You should also deduct any remaining capital gains tax allowance to work out your final bill.

Private Residence Relief and Lettings Relief

Those selling a property that is their main residence benefit from Private Residence Relief, which means no capital gains tax is payable.

Before April 2020, if you previously lived in a property that you now rent out, you could claim Lettings Relief on the first £40,000 of any gain when selling it, or £80,000 if owned as a couple. Also under the old rules, if your rental property had previously been your main residence for any period of time, the gain made over the final 18 months of ownership would qualify for Private Residence Relief.

The rules since April 2020, however, are:

• Lettings Relief is only available if you are in shared occupancy with your tenant

• The 18-month exemption period is reduced to nine months

How is capital gains tax calculated on rental property?

To calculate the amount of capital gains tax you owe on the sale of your rental property:

1. Add up your total taxable earnings to establish your income tax band

2. Deduct the price you’re selling your property for from the price you paid for it

3. Deduct your remaining capital gains tax allowance

4. Deduct any allowable costs and expenses

5. If your income means you’re already a higher or additional rate taxpayer, your whole gain will be taxed at the 28% capital gains tax rate

6. If you’re a basic rate taxpayer, add your gain to your income. You’ll pay 18% on the amount below £50,000 and 28% on any amount above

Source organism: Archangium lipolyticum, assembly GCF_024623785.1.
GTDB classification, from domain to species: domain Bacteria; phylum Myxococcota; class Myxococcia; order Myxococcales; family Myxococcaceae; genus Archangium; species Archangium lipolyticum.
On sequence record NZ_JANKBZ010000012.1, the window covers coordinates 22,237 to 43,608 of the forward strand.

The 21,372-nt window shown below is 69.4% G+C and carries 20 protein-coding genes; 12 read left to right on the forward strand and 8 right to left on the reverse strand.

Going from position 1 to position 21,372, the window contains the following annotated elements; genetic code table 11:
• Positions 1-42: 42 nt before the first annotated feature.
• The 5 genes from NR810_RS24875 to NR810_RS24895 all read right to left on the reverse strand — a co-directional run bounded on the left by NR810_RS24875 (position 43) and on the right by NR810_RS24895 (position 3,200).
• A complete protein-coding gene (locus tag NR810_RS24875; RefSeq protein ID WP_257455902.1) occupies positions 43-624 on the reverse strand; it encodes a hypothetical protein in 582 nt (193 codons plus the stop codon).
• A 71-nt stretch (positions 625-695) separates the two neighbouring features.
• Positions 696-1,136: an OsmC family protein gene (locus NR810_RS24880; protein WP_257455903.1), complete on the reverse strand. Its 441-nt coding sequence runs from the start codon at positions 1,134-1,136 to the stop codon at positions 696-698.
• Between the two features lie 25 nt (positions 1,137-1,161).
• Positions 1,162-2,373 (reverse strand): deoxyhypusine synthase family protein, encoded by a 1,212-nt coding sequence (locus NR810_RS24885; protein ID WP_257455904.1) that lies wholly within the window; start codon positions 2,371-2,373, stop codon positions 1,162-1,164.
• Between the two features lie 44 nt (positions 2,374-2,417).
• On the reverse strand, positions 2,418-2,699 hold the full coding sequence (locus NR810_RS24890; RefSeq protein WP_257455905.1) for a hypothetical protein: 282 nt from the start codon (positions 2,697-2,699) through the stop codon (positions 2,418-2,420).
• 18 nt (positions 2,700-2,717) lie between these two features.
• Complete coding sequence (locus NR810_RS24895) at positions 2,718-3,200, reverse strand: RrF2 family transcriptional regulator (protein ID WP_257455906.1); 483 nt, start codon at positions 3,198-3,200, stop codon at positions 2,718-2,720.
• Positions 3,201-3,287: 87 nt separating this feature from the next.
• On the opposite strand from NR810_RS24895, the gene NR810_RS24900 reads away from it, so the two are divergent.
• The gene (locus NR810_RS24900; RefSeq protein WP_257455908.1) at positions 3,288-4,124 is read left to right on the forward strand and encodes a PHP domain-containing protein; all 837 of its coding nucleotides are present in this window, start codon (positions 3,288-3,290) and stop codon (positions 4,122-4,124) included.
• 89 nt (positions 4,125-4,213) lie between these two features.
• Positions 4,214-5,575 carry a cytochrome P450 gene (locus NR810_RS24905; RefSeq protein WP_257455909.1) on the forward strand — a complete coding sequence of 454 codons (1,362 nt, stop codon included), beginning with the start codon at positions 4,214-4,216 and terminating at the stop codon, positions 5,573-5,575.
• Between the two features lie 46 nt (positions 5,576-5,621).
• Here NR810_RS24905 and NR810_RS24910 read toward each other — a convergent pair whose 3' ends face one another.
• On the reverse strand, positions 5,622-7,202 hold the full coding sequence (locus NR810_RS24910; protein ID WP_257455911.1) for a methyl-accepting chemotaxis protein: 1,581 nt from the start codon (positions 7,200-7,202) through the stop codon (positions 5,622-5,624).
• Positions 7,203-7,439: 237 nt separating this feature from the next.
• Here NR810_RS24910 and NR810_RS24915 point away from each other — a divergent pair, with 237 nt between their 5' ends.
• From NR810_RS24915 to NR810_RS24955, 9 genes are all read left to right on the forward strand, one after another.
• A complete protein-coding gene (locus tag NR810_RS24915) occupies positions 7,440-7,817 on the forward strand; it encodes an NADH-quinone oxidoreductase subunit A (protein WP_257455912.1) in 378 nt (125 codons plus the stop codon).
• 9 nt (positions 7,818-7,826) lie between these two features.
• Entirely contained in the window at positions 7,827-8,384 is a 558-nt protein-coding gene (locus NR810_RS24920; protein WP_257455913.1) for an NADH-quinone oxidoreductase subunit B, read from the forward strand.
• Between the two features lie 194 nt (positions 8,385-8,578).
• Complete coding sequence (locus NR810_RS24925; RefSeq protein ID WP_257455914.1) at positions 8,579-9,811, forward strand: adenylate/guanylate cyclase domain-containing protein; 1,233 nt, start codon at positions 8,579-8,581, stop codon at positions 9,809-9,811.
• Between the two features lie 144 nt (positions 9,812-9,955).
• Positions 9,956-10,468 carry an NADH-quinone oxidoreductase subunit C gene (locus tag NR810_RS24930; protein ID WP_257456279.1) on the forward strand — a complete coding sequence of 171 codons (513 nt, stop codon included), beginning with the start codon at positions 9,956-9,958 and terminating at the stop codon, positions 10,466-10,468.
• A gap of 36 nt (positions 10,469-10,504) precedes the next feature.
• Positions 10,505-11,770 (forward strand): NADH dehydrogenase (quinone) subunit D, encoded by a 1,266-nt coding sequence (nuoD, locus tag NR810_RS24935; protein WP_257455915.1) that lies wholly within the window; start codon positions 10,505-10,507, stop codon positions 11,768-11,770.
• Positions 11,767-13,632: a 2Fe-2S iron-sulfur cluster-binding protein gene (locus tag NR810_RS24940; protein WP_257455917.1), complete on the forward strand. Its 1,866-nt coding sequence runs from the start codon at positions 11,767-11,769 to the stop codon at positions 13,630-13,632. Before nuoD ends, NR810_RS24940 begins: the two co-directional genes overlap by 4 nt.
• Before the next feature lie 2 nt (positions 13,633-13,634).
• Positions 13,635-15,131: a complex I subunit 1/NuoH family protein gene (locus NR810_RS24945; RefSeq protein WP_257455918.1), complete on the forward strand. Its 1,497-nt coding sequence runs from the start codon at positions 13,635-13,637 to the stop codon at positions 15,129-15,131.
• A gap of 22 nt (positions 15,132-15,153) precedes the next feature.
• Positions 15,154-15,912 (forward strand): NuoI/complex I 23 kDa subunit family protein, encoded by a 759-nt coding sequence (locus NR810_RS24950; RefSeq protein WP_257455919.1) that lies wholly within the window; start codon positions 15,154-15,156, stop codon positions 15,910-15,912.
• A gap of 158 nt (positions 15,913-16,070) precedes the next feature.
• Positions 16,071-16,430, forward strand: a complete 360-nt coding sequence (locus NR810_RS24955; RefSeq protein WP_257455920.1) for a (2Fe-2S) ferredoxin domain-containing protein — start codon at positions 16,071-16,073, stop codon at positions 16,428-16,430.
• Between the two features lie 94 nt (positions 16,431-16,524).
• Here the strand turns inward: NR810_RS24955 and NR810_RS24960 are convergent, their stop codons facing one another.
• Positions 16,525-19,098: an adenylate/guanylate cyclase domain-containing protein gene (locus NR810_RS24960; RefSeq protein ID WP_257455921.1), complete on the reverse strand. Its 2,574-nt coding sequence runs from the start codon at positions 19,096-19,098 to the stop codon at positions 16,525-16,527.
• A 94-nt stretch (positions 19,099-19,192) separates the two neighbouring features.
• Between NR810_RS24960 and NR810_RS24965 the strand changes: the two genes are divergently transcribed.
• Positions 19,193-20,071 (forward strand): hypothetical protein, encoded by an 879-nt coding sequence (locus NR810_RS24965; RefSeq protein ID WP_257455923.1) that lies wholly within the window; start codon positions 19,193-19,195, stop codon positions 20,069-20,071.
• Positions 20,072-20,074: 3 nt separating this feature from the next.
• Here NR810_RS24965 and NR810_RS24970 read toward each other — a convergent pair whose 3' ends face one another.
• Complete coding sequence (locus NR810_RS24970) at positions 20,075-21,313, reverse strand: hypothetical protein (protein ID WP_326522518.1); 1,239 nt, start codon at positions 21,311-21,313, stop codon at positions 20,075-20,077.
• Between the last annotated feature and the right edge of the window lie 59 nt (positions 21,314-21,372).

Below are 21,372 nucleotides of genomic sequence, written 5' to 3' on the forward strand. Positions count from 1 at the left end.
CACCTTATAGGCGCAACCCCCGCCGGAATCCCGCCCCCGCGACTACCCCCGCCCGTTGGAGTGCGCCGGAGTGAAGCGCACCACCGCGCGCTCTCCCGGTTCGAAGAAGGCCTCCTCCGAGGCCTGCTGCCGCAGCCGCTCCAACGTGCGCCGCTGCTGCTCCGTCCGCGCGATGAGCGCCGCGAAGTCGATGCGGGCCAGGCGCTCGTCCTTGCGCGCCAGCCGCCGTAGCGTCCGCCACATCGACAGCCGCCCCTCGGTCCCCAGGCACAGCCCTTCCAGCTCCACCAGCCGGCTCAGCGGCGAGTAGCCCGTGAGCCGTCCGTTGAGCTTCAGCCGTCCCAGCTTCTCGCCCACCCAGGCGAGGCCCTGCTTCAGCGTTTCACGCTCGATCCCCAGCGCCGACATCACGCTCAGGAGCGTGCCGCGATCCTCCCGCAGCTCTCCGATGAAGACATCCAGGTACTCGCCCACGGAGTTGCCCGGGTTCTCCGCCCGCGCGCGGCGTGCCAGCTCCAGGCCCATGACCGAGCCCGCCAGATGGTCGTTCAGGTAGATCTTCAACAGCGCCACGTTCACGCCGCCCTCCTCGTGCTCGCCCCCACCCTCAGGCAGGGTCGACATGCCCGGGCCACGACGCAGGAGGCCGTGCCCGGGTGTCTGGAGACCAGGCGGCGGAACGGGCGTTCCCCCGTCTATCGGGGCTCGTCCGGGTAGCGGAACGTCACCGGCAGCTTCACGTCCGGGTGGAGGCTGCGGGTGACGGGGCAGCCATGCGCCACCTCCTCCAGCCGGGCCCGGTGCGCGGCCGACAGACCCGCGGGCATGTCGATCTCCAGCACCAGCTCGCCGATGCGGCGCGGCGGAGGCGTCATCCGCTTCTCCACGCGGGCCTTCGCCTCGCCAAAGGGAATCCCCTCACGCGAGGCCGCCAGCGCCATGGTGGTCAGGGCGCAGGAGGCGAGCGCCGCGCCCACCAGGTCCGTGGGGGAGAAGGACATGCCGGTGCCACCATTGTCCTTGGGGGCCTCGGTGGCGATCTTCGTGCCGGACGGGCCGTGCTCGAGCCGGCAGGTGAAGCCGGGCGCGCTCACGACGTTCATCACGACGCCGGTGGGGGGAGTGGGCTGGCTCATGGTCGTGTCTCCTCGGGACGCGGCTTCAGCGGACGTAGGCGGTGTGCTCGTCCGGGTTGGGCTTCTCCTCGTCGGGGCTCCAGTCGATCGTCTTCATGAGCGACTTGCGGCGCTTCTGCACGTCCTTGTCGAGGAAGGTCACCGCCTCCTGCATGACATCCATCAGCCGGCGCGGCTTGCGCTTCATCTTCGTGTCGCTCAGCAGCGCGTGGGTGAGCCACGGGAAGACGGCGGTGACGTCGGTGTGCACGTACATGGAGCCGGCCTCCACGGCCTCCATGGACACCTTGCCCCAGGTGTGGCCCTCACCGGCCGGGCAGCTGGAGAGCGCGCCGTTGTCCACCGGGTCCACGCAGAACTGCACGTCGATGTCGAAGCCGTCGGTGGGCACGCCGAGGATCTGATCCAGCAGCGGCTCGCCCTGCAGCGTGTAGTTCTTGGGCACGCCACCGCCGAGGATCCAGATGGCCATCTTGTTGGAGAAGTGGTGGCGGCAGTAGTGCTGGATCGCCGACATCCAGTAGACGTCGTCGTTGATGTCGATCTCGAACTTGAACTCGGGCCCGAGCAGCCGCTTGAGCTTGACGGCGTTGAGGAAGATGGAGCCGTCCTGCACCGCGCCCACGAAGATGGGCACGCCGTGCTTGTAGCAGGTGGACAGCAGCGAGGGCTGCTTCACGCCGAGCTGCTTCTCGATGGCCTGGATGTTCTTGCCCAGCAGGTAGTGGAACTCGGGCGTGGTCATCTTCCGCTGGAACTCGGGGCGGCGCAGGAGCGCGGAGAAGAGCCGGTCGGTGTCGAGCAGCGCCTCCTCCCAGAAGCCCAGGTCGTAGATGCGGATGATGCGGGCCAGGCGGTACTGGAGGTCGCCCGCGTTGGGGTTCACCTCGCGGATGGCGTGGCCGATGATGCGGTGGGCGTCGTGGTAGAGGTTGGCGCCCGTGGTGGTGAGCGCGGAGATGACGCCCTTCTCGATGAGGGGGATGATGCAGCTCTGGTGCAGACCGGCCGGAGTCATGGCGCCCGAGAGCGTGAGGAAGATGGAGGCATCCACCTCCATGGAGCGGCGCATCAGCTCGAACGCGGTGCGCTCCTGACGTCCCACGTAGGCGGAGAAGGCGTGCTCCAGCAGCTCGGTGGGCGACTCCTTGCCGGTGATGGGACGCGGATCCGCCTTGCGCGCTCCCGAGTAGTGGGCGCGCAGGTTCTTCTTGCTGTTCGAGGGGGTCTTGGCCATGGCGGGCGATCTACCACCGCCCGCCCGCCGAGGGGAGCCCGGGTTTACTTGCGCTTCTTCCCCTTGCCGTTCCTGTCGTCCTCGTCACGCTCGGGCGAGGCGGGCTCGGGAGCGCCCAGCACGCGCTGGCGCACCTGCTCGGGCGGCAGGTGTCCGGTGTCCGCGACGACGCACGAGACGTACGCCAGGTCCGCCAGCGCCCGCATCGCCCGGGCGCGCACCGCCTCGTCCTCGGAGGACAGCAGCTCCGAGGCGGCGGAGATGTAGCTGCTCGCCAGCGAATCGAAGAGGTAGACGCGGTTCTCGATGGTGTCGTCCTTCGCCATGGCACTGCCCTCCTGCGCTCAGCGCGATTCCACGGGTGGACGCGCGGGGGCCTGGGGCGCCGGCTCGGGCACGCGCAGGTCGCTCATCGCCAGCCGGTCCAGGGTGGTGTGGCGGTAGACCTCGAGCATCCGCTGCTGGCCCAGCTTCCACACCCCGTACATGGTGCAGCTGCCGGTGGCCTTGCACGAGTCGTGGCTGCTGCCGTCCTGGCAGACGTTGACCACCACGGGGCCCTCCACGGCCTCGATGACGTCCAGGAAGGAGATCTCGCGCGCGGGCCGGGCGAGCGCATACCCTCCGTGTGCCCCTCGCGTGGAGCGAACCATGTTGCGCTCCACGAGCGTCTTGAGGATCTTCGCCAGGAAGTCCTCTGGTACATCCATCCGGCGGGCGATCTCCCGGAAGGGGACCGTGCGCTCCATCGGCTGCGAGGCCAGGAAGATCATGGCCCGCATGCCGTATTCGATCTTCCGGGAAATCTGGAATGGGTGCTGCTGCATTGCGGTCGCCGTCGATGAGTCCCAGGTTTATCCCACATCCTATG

How long do I get to pay my capital gains tax bill?

Your capital gains tax bill on buy-to-let property must be paid within 30 days of the sale’s completion, alongside a capital gains tax return.

If you pay income tax through self-assessment, meanwhile, you’ll also need to include your capital gains tax liability on your annual return.

Can you sell a rental property and not pay capital gains tax?

If you sell a rental property that doesn’t make a ‘gain’ because you’re selling it for less than the price you paid for it, you’ll pay no capital gains tax.

Also, if the property’s ‘gain’, less any allowable deductions, is less than your remaining annual personal allowance, you won’t be liable for capital gains tax.

Will the rules on capital gains tax change this year?

With the Covid-19 pandemic having heavily impacted Treasury spending, the 2021 spring Budget on March 3 could include some changes to taxation.

Capital gains tax is one area that could be affected, with several options open to the Chancellor:

• To raise capital gains tax across the board by small amounts

• To equalise capital gains tax with income tax, meaning basic rate taxpayers pay 20% in capital gains tax, higher rate taxpayers pay 40% and additional rate taxpayers 45%

Further reading…

Keeping track of legislation changes when you’re a landlord is key – our guide outlines everything you can expect to happen in 2021.

We’ve also outlined all the property taxes you need to be aware of as a landlord here.